Thus, Respondents' claim that the penalties imposed in the instant matter are arbitrary and capricious because they are "severe" or "harsh" is unpersuasive. Yet, the instant matter deserves a second look. While other disciplined IBT members have challenged penalties based on an analysis of penalties imposed in unrelated matters, Respondents in this case have challenged their penalties in light of the conduct and penalties of individuals involved in the same matter. In other words, there exists a common baseline. While Mr. Sansone, for instance, cited penalties imposed in wholly unrelated matters, Messrs. Abrego, Ottman, McKay, Cahill, Brechner, and Simmons raise questions of proportionality in light of the penalties imposed on Mr. Burke and Mr. Wolchok. Not only is there such a common baseline here, but all Respondents enjoy similar mitigating factors. Thus, they ostensibly differ only in their degree of culpability. In light of the fact the Messrs. Abrego, Ottman, McKay, Cahill, Brechner, and Simmons appear to be less culpable than Mr. Burke and Mr. Wolchok, it is not clear why identical sanctions have been imposed on all Respondents. A group of respondents in the same matter, with similar mitigating circumstances but differing degrees of culpability, received the same penalty. In the absence of further explanation, this Court can only conclude that the sanctions imposed on Messrs. Abrego, Ottman, McKay, Cahill, Brechner, and Simmons are arbitrary and capricious.
On remand, the Independent Administrator may conclude that, in light of the seemingly greater wrongdoing perpetrated by Mr. Burke and Mr. Wolchok, Messrs. Abrego, Ottman, McKay, Cahill, Brechner, and Simmons should be accorded a more lenient penalty. Alternatively, the Independent Administrator may conclude that, in light of the level of culpability of each of the Respondents and other mitigating evidence, a uniform penalty is warranted. On remand, the Independent Administrator shall reconsider the penalty to be imposed on Respondents Abrego, Ottman, McKay, Cahill, Brechner, and Simmons in light of this opinion.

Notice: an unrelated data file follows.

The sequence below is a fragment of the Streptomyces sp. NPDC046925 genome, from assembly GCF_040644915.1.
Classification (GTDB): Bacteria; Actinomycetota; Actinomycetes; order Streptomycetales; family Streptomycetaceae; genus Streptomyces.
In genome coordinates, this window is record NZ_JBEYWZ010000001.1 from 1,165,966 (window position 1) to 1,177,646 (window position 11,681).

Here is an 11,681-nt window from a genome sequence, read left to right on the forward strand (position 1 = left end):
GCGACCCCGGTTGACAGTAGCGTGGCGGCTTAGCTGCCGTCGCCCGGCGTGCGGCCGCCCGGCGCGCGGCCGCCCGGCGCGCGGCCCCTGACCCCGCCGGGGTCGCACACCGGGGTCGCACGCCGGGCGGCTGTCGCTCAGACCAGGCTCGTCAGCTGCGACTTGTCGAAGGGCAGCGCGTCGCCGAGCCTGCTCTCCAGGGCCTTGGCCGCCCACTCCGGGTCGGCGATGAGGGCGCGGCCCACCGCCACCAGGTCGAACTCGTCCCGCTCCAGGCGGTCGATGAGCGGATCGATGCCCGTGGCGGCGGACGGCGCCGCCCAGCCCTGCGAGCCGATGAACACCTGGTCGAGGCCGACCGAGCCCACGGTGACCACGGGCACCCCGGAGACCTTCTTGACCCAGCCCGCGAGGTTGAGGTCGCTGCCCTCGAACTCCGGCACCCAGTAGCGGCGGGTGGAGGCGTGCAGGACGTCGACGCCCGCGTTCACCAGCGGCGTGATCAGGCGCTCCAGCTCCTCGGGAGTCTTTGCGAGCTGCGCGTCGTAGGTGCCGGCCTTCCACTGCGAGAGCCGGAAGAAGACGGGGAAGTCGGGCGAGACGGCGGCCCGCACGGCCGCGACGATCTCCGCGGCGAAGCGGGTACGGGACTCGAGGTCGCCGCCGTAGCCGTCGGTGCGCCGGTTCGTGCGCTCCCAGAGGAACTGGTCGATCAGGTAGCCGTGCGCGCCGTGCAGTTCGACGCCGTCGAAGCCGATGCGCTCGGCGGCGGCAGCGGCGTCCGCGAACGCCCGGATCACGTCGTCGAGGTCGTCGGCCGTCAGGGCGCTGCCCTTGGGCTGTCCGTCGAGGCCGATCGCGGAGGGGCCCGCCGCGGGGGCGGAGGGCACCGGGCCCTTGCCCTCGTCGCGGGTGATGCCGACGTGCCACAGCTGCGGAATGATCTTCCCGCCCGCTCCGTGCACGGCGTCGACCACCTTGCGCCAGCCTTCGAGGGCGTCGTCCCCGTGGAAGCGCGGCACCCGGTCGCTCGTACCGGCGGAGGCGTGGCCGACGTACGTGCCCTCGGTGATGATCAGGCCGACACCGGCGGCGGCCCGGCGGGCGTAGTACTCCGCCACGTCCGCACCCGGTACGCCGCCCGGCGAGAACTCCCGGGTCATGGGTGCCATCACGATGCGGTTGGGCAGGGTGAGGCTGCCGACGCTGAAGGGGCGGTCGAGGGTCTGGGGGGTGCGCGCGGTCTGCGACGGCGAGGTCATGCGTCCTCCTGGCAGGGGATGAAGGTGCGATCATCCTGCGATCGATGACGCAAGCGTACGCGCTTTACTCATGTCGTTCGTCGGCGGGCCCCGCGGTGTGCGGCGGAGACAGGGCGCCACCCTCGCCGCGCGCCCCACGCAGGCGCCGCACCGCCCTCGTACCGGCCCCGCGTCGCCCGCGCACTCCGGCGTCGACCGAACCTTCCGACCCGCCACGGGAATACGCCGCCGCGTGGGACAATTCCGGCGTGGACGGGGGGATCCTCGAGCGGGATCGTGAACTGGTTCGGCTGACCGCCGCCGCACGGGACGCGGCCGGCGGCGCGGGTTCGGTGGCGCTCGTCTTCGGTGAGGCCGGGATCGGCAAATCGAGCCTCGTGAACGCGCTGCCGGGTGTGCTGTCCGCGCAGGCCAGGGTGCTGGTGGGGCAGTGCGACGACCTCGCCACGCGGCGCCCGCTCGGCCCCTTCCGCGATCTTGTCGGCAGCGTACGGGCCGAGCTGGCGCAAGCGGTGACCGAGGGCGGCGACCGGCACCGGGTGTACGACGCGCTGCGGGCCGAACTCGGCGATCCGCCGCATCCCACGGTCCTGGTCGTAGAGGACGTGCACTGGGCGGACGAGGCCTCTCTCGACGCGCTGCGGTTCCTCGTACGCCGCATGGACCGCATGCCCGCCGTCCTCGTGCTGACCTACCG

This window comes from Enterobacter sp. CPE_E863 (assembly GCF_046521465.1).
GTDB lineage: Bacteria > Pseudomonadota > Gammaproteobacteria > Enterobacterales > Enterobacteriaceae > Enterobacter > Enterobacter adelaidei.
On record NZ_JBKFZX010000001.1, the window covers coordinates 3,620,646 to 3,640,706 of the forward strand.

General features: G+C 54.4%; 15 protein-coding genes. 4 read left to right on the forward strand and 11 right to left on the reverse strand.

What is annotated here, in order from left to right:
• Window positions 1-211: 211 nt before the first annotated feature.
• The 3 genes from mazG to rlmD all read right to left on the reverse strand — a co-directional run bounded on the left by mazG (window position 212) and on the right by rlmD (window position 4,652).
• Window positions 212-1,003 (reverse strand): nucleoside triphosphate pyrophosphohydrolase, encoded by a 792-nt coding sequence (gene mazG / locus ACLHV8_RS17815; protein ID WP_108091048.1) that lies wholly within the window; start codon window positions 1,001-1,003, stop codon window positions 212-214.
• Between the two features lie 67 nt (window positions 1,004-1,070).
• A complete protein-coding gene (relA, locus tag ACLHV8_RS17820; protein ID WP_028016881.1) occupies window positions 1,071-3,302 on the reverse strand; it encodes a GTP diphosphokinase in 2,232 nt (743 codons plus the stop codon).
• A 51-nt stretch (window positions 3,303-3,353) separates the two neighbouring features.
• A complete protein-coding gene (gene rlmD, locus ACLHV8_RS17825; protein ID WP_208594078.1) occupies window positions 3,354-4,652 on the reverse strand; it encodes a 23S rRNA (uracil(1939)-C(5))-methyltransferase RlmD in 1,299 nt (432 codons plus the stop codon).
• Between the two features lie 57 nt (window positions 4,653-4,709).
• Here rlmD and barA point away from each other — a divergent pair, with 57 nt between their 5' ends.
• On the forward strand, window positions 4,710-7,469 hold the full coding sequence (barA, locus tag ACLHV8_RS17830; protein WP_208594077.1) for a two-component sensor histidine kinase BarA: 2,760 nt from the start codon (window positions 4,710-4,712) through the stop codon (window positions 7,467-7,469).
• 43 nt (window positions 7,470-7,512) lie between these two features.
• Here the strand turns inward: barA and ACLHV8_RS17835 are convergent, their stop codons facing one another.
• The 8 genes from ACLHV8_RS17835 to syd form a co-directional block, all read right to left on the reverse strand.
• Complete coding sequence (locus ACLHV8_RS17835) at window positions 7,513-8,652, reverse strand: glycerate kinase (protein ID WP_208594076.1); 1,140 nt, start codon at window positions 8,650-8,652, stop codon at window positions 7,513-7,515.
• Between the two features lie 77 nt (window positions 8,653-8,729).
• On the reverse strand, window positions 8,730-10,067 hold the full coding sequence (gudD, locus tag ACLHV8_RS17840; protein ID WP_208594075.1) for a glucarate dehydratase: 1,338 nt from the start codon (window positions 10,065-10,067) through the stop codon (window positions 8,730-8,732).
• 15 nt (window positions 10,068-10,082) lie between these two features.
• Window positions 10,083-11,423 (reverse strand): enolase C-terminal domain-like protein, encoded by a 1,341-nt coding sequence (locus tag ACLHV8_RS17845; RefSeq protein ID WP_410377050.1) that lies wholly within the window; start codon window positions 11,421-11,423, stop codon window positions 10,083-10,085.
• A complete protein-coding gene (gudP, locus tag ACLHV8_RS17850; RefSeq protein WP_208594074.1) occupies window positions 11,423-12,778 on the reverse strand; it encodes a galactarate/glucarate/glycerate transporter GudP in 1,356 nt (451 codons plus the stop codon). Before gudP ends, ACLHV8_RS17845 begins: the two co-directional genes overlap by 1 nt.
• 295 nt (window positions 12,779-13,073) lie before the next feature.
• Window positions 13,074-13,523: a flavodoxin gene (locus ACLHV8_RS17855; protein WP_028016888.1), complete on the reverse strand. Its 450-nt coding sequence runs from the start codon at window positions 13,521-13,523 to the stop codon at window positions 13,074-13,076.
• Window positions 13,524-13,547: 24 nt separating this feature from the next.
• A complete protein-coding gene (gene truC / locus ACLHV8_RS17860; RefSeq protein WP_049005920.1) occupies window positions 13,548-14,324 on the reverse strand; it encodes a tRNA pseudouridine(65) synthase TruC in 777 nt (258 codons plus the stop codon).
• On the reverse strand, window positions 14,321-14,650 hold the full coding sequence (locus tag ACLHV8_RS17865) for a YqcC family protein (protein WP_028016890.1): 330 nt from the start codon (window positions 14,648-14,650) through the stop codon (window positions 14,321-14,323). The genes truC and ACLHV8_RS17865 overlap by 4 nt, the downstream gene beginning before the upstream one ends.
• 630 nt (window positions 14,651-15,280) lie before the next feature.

March 5, 1993 Opinion & Order, at 21-4.
On remand, the Independent Administrator accepted further submissions from Respondents Abrego, Ottman, McKay, Cahill, Brechner, and Simmons and reconsidered the penalty to be imposed on these six Respondents. The Independent Administrator found that Respondents Abrego, Ottman, McKay, Cahill, Brechner, and Simmons should receive a lesser penalty than that which was imposed on Respondents Burke and Wolchok. Accordingly, the Independent Administrator ordered that
for a period of two years, Abrego, Ottman, McKay, Cahill, Brechner and Simmons are barred from holding, or drawing any compensation from, any IBT-affiliated officer or trusteeship positions. These six Respondents may, however, retain their IBT membership.
Ind.Admin.Dec. at 4-5. In addition, the Independent Administrator ordered that any contributions made by any IBT-affiliated entity to sustain benefits on behalf Respondents Abrego, Ottman, McKay, Cahill, Brechner, and Simmons
as a result of their having served as officers or trustees of IBT-affiliated entities cease during the two-year disability period. Id. at 5-6. Finally, the Independent Administrator prohibited these six Respondents from receiving reimbursement for legal expenses incurred in connection with this disciplinary action. Id. at 6. Application CXI presents for this Court's review the modified penalty that the Independent Administrator has imposed on Respondents Abrego, Ottman, McKay, Cahill, Brechner, and Simmons.
This Court repeatedly has recognized that, in reviewing decisions of the Independent Administrator, the findings of the Independent Administrator "are entitled to great deference." United States v. IBT, 905 F.2d 610, 616 (2d Cir. 1990), aff'g March 13, 1990 Opinion & Order, 743 F. Supp. 155 (S.D.N.Y. 1990). This Court will overturn the findings of the Independent Administrator when it determines that they are, on the basis of all the evidence, "arbitrary or capricious." United States v. IBT, 964 F.2d 1308 (2d Cir. 1992); August 27, 1990 Opinion & Order, 745 F. Supp. 908, 911 (S.D.N.Y. 1990), aff'd, 941 F.2d 1292 (2d Cir.), cert. denied, 112 S. Ct. 76 (1991); March 13, 1990 Opinion & Order, 743 F. Supp. 155, 165 (S.D.N.Y. 1990), aff'd, 905 F.2d 610 (2d Cir. 1990); see also July 14, 1992 Opinion & Order, slip op., at 10-12 (S.D.N.Y. 1992); October 16, 1991 Memorandum & Order, 777 ...